Joseph Campbell’s work has had a profound influence on me and on my life. The Hero’s Journey are the steps that a mythical hero must take in order to complete the path to their purpose.

There is no pain-free path… and it must be “chosen sacrifice” if it is to lead you towards self belief. You can’t just accumulate externally imposed suffering and hope… you have to decide to follow the path of the hero.

The Hero’s Journey

“The Hero With a Thousand Faces” is a journey through myths from all over the world. Myths are stories that have been handed down from generation to generation over hundreds and thousands of years. Joseph Campbell shares myths from the ancient Egyptians, the Romans, Hindu and Buddhist legends of the east, and the folk-tales and foundation myths of the indigenous peoples of the Americas.

The book explores common themes that define the world’s myths. While our cultures differ, they structure their stories in similar ways. This template is what is known as the hero’s journey. 

The 3 themes and the 17 specific steps along the Hero’s Journey are described below.

Call to Adverture

1. The call to adventure: Something, or someone, interrupts the hero’s familiar life to present a problem, threat, or opportunity.
2. Refusal of the call: Unwilling to step out of their comfort zone or face their fear, the hero initially hesitates to embark on this journey.
3. Supernatural aid: A mentor figure gives the hero the tools and inspiration they need to accept the call to adventure.
4. Crossing the threshold: The hero embarks on their quest.
5. Belly of the whale: The hero crosses the point of no return, and encounters their first major obstacle.

Trials of the Hero

6. The road of trials: The hero must go through a series of tests or ordeals to begin his transformation. Often, the hero fails at least one of these tests.
7. The meeting with the goddess: The hero meets one or more allies, who pick him up and help him continue his journey.
8. Woman as temptress: The hero is tempted to abandon or stray from his quest. Traditionally, this temptation is a love interest, but it can manifest itself in other forms as well, including fame or wealth.
9. Atonement with the father: The hero confronts the reason for his journey, facing his doubts and fears and the powers that rule his life. This is a major turning point in the story: every prior step has brought the hero here, and every step forward stems from this moment.
10. Apotheosis: As a result of this confrontation, the hero gains a profound understanding of their purpose or skill. Armed with this new ability, the hero prepares for the most difficult part of the adventure.
11. The ultimate boon: The hero achieves the goal he set out to accomplish, fulfilling the call that inspired his journey in the first place.

Return of the Hero

12. Refusal of the return: If the hero’s journey has been victorious, he may be reluctant to return to the ordinary world of his prior life.
13. The magic flight: The hero must escape with the object of his quest, evading those who would reclaim it.
14. Rescue from without: Mirroring the meeting with the goddess, the hero receives help from a guide or rescuer in order to make it home.
15. The crossing of the return threshold: The hero makes a successful return to the ordinary world.
16. Master of two worlds: We see the hero achieve a balance between who he was before his journey and who he is now. Often, this means balancing the material world with the spiritual enlightenment he’s gained.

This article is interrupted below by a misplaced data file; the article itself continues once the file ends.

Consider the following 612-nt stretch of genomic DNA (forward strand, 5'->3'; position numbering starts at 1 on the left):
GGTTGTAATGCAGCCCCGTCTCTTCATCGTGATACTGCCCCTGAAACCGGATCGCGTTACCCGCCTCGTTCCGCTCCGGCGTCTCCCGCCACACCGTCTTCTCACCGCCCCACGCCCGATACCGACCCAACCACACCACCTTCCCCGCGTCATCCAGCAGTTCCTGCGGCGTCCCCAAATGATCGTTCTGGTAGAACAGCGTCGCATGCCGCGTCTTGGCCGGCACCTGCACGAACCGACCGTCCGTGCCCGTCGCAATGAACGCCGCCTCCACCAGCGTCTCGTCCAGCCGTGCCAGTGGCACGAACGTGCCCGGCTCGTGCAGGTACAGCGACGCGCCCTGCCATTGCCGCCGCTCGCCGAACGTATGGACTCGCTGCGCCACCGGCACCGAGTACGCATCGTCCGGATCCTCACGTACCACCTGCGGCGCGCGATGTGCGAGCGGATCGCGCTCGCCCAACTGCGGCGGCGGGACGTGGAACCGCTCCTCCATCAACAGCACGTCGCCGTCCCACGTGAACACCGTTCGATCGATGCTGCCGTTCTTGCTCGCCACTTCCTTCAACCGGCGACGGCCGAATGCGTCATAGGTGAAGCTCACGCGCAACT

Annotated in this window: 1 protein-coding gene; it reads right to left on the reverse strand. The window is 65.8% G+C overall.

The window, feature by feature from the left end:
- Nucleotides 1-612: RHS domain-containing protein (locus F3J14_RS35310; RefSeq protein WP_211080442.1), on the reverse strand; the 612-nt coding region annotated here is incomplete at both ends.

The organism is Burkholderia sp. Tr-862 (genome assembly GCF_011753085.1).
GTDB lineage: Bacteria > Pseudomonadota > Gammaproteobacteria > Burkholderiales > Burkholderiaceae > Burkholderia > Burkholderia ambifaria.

17. Freedom to live: We leave the hero at peace with his life.

What is a Story?

This is a video from a few years back where I simplified the hero journey structure into 7 steps:

If you liked this post you will also like What is Mentorship? and Living a Purpose driven life.

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On success, there is no one right answer: You cannot learn absolute rules from another person. You cannot take the life recipe of another person. You can learn from their stories, but only you will take what you take from a story.

Seek out Stories

Tribes, civilisations and families have found that life lessons are best communicated through stories.  Stories have existed since words came to the homo sapiens.  Joseph Campbell has identified common themes through the stories of every human society – clarifying the roles we play as human beings, the struggles we face in our lives and the search for underlying meaning to the bits and pieces that make up a life.

Stories connect to heart and to head, to reason and emotion.  There is a truth to a good story that is deeper than the factual truth of the events.  When a story resonates with you, it is not because of the objective truth of the story, it is because it connects with a subjective search for truth within you.

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Reading a story about story

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Once Upon a Time in A Speech…

I tell many stories in my speeches.  It always amazes me how different individual members of the audience take their own particular meanings from my speech.   Sometimes one particular off-the-cuff comment has an oversized impact for one individual.  Each person takes what they need from a good story.

Every person’s life experiences lead to answers in this moment for that person.  We each live in two worlds, the outer world that we share with all others; and the inner world that exists inside us, and that will disappear from this world when we ourselves leave this world.  Stories connect between my inner world and your inner world.

Stop Searching for Rules

Seek out experiences, not certificates.

Seek out people, not facades.

Seek out stories, not answers.

There are not answers, only stories.